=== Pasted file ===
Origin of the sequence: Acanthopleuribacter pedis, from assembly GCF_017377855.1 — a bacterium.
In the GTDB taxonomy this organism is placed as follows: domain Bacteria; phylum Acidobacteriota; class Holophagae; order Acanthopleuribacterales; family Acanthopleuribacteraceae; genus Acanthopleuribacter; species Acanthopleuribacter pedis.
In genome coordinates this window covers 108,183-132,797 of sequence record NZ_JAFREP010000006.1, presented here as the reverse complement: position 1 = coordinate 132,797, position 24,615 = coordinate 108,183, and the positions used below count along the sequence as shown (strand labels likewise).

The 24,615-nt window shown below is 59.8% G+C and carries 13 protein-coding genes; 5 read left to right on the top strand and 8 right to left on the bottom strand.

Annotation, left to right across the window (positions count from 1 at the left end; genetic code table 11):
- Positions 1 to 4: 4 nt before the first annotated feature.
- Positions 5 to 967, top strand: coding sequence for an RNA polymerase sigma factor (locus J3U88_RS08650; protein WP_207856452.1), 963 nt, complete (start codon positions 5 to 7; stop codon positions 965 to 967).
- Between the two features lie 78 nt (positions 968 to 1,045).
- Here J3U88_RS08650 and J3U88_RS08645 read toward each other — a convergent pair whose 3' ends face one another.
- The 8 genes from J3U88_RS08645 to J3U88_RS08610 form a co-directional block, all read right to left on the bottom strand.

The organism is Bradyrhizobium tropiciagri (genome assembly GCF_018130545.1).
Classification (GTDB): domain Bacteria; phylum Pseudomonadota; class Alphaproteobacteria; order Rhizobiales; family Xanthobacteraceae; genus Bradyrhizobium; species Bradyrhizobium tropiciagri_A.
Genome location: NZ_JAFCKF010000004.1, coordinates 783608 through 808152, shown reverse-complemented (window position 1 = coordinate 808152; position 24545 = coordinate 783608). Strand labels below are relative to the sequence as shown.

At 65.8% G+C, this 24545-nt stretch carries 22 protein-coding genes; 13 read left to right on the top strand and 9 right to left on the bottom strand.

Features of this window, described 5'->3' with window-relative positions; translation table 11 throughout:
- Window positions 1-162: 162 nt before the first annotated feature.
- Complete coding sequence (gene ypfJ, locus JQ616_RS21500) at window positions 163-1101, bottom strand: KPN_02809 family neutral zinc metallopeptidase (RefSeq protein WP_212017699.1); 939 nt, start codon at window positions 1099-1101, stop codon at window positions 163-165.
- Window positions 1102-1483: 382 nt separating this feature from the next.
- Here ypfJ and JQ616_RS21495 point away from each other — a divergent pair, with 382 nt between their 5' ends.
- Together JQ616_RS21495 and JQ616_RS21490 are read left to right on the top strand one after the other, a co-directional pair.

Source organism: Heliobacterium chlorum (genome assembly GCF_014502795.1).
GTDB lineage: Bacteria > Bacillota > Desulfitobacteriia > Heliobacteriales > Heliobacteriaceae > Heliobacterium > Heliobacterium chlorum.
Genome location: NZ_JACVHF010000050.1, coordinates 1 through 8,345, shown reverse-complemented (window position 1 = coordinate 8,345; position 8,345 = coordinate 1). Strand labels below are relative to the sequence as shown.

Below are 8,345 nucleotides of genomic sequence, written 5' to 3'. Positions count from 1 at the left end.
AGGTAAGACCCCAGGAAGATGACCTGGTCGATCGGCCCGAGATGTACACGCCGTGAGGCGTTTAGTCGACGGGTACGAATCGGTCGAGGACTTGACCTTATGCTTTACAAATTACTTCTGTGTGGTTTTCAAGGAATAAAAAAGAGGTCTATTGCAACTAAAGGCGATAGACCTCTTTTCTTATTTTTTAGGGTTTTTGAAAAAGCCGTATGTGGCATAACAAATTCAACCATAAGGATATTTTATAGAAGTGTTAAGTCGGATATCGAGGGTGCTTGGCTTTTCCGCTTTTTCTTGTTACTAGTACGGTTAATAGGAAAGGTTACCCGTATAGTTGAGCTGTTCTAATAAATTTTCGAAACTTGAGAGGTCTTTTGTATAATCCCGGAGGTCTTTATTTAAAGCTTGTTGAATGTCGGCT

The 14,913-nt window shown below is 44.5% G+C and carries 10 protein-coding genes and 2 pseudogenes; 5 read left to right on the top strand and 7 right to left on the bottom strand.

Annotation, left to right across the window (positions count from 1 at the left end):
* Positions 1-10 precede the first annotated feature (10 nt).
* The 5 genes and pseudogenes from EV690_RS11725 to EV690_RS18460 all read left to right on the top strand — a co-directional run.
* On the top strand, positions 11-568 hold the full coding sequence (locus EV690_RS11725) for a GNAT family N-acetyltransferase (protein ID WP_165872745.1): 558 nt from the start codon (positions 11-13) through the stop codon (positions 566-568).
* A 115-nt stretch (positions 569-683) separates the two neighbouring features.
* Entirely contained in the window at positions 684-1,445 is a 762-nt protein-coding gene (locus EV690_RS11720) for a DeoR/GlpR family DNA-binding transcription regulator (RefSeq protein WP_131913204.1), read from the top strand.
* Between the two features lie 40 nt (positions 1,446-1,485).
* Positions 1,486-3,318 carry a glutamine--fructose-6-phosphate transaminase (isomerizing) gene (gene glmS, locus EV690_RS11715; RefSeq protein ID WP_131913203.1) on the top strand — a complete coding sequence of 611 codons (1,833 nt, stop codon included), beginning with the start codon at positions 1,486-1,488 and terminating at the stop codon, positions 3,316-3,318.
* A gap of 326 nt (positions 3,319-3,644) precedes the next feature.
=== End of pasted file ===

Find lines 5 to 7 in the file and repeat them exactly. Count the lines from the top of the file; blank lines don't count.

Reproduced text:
Annotation, left to right across the window (positions count from 1 at the left end; genetic code table 11):
- Positions 1 to 4: 4 nt before the first annotated feature.
- Positions 5 to 967, top strand: coding sequence for an RNA polymerase sigma factor (locus J3U88_RS08650; protein WP_207856452.1), 963 nt, complete (start codon positions 5 to 7; stop codon positions 965 to 967).